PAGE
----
Originally Posted by cpg35223 View Post
2) Agree to have somebody else pay his passage, house him, feed him, pay him and teach him a trade, in exchange for seven year's work. That doesn't exactly seem exploitive to me.

After all, the indentured servant didn't have to enter into the agreement at all. He could have just stayed home.
IF the indentured servant was lucky enough to land in a situation near a strong moral community with an honest legal system, then they likely did not suffer too much.

More likely they did not since those communities were few and most colonists did not reside in townships in those days, but were instead in smaller villages and rural farmsteads.

As you mention, there are methods to free oneself from indentured servitute. There were also methods of freeing oneself from slavery in those days. It happened, but infrequently. There were few slaves freed on the generosity of their owners and few more that were able to save enough money to buy their own freedom. Indentured servants were slightly more able to save money, but many bondholders were motivated by the free labor to ensure that they were never able to save quite enough to buy their freedom. There were ways to ensure that the bond price increased through insolence, disobedience, carelessness, and neglect on the part of the servant and if those failed to be enough, outright deceipt on the part of the bond holder as to what had been paid or time served.

Many indentured servants were treated worse than slaves because their cost of purchase was lower and their prospective time in service was shorter. This prompted the dishonest bond holder to try to make as much profit as possible with less regard for the condition of the servant.
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Old 04-14-2009, 02:17 PM
 
Location: Colorado
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I thought a lot of indentured servants came over as a result of having committed a crime? That this was considered a better alternative to being hanged and once they got here they were "sold" to an employer (who could resell them if they wanted) and once they'd finished their 7 years, they were manumitted and free to remain in the country or return to England?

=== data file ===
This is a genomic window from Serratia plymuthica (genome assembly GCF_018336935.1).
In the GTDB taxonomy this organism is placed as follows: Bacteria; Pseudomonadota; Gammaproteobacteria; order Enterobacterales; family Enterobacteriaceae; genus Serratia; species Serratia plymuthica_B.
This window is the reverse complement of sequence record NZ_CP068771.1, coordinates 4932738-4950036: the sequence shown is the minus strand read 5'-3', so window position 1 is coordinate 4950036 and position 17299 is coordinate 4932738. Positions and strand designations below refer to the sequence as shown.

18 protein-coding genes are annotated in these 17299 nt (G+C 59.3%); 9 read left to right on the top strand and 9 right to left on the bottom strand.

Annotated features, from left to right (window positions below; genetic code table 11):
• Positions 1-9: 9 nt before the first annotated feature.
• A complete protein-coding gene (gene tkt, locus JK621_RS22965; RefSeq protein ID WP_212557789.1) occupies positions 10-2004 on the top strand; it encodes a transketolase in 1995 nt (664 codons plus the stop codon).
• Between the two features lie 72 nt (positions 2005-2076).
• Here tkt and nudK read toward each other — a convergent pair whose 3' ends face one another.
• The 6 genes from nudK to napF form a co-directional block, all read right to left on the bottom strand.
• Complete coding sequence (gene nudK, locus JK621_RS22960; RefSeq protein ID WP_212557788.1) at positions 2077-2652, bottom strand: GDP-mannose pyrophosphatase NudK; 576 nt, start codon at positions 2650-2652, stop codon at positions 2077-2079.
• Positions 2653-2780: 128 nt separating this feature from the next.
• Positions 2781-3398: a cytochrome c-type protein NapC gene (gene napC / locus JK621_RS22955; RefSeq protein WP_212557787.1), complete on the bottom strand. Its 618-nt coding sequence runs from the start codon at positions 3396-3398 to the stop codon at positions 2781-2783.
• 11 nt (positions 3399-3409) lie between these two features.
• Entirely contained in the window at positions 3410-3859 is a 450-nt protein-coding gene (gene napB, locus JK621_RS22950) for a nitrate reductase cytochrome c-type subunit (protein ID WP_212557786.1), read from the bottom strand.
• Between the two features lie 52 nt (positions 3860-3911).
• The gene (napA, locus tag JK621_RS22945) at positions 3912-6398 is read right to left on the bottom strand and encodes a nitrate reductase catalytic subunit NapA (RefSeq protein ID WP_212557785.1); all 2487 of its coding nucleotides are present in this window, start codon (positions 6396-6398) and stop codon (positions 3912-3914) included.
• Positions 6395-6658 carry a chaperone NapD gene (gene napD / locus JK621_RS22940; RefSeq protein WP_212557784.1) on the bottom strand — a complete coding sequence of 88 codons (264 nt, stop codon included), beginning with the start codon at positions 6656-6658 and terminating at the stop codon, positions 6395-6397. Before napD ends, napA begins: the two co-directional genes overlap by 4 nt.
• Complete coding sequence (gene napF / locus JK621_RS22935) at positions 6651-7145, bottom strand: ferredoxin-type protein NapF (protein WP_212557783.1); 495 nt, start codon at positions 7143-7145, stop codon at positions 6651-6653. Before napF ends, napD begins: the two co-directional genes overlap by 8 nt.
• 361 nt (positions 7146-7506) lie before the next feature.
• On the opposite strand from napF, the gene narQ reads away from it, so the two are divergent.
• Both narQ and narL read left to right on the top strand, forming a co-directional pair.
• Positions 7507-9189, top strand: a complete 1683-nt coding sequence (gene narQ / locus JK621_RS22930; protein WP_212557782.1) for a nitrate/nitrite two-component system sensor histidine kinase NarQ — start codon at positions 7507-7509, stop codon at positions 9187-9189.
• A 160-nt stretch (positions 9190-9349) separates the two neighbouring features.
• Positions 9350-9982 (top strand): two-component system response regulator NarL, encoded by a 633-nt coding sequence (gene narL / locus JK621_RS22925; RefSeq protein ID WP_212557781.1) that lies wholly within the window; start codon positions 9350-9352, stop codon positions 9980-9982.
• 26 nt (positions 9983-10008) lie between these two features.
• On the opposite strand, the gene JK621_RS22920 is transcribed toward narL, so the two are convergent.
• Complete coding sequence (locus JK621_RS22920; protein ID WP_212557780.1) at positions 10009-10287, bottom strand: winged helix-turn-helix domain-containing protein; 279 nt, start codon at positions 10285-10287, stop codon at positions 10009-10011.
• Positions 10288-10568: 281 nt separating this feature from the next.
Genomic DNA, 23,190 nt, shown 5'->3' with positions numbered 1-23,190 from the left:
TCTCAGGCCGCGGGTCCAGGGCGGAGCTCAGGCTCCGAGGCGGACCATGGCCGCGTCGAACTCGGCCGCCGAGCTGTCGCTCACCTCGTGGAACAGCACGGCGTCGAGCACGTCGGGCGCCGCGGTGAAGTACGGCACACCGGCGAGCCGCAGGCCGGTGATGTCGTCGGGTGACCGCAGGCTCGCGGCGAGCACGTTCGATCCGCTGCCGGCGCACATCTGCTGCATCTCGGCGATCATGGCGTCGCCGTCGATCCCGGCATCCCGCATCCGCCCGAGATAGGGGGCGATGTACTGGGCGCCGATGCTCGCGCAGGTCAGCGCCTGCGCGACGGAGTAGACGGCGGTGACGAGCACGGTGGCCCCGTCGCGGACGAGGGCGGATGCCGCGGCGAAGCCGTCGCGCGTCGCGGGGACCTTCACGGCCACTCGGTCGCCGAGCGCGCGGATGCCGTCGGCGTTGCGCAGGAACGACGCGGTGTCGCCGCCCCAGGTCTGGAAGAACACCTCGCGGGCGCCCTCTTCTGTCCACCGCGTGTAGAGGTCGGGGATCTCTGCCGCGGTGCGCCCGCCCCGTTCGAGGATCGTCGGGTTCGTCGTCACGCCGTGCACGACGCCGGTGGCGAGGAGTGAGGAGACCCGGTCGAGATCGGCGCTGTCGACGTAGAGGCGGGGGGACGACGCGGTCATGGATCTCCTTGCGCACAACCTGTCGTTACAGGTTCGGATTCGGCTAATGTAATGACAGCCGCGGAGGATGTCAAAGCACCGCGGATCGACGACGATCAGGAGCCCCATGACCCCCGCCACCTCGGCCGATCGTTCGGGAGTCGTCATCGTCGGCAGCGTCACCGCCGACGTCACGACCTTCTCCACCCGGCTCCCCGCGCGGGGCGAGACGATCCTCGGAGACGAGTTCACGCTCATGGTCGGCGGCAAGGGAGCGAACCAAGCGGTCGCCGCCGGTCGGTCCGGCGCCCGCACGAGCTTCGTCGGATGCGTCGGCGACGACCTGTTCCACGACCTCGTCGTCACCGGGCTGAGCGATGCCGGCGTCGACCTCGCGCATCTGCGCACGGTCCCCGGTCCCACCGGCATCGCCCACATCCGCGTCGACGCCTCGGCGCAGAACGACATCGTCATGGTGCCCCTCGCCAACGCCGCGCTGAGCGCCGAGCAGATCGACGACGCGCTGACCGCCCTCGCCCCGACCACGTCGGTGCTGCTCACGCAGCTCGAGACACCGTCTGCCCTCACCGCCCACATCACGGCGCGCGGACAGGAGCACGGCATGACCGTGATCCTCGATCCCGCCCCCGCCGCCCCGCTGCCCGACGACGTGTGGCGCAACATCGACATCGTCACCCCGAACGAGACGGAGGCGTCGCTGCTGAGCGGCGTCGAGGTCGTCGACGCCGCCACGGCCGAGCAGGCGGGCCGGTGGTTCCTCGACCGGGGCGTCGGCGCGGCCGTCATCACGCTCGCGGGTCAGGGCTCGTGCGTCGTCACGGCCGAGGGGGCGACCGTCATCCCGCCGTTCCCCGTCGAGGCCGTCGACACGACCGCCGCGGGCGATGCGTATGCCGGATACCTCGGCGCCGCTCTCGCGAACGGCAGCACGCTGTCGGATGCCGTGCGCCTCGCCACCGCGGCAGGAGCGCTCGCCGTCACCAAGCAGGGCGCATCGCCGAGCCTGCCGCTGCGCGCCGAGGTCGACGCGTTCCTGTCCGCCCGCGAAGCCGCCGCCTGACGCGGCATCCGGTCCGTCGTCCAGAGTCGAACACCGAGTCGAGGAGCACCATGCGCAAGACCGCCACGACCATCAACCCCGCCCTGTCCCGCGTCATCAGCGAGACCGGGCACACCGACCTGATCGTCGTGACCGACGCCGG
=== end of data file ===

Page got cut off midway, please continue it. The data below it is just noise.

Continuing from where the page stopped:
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Old 04-14-2009, 06:52 PM
 
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Originally Posted by chilaili View Post
I thought a lot of indentured servants came over as a result of having committed a crime? That this was considered a better alternative to being hanged and once they got here they were "sold" to an employer (who could resell them if they wanted) and once they'd finished their 7 years, they were manumitted and free to remain in the country or return to England?
Many of those who accepted indentured servitude were criminals, but the majority were undesirables -- vagabonds, beggars, and paupers -- that the English government was eager to discard. Transporting indentured servants became big business in the 1600s and 1700s. Some servants were probably treated well, but, apparently, there were many abuses. They had few rights. A runaway White servant would be hunted down the same as a Black or Indian slave. Notices would be posted in papers for the return of an indentured servant the same as any slave. Female domestic servants were sometimes subjected to improprieties and worse.

After the American Revolution, about 1780, the English government started a new program of 'transportation and seven years,' where a criminal would be sent to Australia, Tasmania or one of the remote islands. Many of the "crimes" committed were little more than petty offenses. Even though their term was seven years, few were ever given the option of returning to their homeland. Often, the work farms would be administered by a martinet who made life miserable. One such place was remote Norfolk Island, where several prisoners committed suicide rather than endure the hardships. A famous rebellion ensued on Tasmania in which a gang of prisoners escaped and terrorized the countryside for several months before they could be captured. A great book on that period is Robert Hughes' The Fatal Shore. It's about 600+ pages, but a fascinating read. Interestingly, I found, on ship manifests, four individuals of my surname who made the trip. I believe about 60,000 prisoners were transported over several decades into the 1800s. .
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Old 04-14-2009, 06:54 PM
 
Location: southern california
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wow sounds a lot like mexico and cuba.